Perceptrons, while limited in their performance, are very important historically as they are the first examples of a neural network.

Neural networks, of course, do not need to have one single output neuron, and, in fact, in general they do not. If the network has more than one output neuron, for each output neuron we can repeat the same process. Each weight will then be labeled by two indices, *i *and *j, *to indicate that* *the weight is connecting the neuron *i *on the input layer to the neuron *j o*n the output layer. There will also be a connection from the bias unit, with value 1, to each neuron on the output layer. It should also be noted that we can define different activity functions on the activation value. We have defined the activation value as a(x) (from now on we will assume that the bias is included in this formula) and we have said that the neuron activates if the activation is greater than *0*. As we will see, this already defines an activity function, that is, a function defined on the activation, that is, on the neuron's internal state, and this is called the threshold activity, because the neuron activates when the activation is greater than *0*. However, we will see that neural nets can have many different activity functions that can be defined on their activation value, and we will discuss them in greater detail in the next chapter.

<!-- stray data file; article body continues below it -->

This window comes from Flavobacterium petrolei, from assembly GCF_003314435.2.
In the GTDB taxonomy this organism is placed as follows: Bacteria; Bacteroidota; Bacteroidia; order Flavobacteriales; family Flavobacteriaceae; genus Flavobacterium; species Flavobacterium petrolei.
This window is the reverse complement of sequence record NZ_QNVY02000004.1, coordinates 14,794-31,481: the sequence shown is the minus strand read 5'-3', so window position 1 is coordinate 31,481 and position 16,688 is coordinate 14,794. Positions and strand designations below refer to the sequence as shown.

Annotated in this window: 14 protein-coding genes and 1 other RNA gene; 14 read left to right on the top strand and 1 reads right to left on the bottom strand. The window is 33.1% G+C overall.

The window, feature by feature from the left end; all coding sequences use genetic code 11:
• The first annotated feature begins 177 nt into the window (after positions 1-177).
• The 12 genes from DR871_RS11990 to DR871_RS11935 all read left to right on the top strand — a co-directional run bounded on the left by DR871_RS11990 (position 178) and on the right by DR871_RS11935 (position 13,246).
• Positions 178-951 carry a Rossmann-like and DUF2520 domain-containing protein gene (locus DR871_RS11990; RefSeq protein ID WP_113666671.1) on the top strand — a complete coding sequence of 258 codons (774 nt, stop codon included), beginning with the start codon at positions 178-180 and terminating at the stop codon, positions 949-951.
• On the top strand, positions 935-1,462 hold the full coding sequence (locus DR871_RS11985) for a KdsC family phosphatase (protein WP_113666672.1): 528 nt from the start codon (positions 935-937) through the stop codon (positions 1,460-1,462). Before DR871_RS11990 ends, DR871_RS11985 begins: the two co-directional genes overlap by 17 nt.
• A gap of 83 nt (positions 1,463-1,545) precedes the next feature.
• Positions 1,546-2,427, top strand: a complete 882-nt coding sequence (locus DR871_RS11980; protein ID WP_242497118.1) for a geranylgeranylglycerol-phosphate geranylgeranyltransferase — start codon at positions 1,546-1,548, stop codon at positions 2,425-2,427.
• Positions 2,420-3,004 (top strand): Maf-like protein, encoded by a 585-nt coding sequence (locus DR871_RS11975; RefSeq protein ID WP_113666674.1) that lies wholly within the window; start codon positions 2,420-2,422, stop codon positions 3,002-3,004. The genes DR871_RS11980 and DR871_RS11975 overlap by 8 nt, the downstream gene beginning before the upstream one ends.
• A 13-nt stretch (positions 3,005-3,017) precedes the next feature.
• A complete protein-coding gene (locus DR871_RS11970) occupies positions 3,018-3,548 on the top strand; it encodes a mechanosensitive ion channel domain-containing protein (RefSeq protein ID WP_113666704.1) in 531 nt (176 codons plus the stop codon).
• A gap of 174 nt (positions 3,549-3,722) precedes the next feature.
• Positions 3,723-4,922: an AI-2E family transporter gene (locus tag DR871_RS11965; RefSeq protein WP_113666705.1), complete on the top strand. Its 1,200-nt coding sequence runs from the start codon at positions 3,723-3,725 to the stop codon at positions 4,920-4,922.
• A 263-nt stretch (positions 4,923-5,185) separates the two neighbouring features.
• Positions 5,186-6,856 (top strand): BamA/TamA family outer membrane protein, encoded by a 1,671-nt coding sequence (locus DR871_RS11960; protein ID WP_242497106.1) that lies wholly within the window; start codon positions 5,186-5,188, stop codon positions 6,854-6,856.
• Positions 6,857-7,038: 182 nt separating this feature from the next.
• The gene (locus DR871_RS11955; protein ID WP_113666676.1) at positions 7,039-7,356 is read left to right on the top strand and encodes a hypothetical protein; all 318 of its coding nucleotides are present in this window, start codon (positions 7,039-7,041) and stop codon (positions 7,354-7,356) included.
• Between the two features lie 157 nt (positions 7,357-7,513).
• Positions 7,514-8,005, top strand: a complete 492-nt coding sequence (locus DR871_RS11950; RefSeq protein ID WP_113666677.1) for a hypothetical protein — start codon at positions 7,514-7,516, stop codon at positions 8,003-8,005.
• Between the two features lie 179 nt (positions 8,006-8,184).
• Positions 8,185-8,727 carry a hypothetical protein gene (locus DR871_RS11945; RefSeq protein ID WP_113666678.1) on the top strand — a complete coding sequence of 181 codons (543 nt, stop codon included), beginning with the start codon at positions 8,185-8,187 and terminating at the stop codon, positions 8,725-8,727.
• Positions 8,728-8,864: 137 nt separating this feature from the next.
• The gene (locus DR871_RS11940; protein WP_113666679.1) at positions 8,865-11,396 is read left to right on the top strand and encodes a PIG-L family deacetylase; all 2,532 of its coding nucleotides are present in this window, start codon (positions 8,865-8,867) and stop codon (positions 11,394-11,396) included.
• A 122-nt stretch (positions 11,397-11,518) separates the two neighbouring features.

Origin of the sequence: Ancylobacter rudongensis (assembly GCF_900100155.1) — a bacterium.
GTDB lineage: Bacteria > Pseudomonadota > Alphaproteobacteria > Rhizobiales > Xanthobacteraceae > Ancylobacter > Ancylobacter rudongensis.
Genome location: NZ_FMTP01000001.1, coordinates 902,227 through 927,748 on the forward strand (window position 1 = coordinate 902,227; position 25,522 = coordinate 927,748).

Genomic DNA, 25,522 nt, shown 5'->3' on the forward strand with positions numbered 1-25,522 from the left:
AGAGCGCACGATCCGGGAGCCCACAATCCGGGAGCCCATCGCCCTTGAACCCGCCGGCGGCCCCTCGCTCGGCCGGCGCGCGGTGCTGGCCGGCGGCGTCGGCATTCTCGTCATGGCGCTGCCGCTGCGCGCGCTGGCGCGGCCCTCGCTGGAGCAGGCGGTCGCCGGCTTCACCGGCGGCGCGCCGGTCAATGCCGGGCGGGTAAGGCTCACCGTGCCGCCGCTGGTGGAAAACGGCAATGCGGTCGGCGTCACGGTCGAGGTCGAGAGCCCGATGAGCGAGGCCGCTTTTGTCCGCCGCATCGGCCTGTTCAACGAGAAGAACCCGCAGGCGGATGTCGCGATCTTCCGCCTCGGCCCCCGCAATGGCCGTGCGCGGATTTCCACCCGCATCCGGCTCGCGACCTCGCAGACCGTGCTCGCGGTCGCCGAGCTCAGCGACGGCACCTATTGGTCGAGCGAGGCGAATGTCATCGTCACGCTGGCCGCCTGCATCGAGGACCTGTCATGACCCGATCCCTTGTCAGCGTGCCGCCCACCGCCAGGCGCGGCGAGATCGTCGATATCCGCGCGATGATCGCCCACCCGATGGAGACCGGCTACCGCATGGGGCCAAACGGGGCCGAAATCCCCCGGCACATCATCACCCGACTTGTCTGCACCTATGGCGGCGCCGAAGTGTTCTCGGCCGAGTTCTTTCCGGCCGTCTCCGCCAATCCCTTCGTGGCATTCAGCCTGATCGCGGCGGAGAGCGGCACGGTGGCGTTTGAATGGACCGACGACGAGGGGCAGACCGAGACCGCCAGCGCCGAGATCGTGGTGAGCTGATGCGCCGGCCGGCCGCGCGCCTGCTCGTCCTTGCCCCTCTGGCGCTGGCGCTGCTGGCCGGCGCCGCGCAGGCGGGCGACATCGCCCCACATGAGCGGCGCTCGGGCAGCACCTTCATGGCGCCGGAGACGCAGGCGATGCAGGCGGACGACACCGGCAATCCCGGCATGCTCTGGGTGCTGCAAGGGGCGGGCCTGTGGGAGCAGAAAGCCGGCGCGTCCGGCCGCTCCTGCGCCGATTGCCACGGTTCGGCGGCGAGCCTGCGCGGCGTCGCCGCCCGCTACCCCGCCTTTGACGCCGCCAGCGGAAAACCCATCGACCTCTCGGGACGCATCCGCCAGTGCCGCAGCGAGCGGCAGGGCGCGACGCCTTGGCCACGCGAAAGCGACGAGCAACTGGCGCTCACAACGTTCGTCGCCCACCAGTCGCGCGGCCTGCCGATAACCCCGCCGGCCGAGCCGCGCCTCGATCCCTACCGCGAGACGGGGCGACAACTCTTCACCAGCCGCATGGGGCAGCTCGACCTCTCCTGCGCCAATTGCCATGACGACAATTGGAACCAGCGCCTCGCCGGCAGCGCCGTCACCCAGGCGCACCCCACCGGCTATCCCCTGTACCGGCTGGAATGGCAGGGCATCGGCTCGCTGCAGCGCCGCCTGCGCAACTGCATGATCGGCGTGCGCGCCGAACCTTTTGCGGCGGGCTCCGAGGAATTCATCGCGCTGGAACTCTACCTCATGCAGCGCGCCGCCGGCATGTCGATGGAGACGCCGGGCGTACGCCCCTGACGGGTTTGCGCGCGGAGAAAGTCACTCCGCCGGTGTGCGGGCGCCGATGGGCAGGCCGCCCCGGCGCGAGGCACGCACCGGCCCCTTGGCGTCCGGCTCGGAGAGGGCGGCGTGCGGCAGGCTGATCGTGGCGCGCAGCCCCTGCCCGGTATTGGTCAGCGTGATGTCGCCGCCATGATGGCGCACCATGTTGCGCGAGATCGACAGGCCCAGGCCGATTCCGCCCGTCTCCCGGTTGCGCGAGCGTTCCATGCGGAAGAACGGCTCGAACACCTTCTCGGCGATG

The previous paragraph introduced a very simple example of a neural network, a feed-forward 1-layer network. They are called feed-forward because the information proceeds from the input towards the output and it never loops back, and 1-layer because there is only 1-output layer besides the input layer. This is not the general case. We have already discussed the limitations of 1-layer feed-forward networks when we mentioned that they can only work on linearly separable data, and in particular we mentioned that they cannot approximate the logical XOR function. There are, however, networks that have extra layers between the input and the output layers: these layers are called the hidden layers. A feed-forward network with hidden layers will then move the information from the input through its hidden layer to the output layer, which defines a function that takes an input and it defines an output. There exists a theorem, called the Universal Theorem, which states that any function can be approximated by a neural network with at least one hidden layer, and we will give an intuition of why this is true in the next chapter.

For a long time, given this theorem and also the difficulty in working with complex networks, people have worked with shallow networks with only one hidden layer. However, recently people have realized that more complex networks with many hidden layers can understand levels of abstraction that shallow layers cannot. In addition, recurrent networks have been introduced where neurons can also feed information back into themselves. Some neural networks' structures can also permit to define an energy function that allows for the creation of memories. All of this exciting functionality will be discussed in the next chapters as we will delve through the most recent development in deep learning.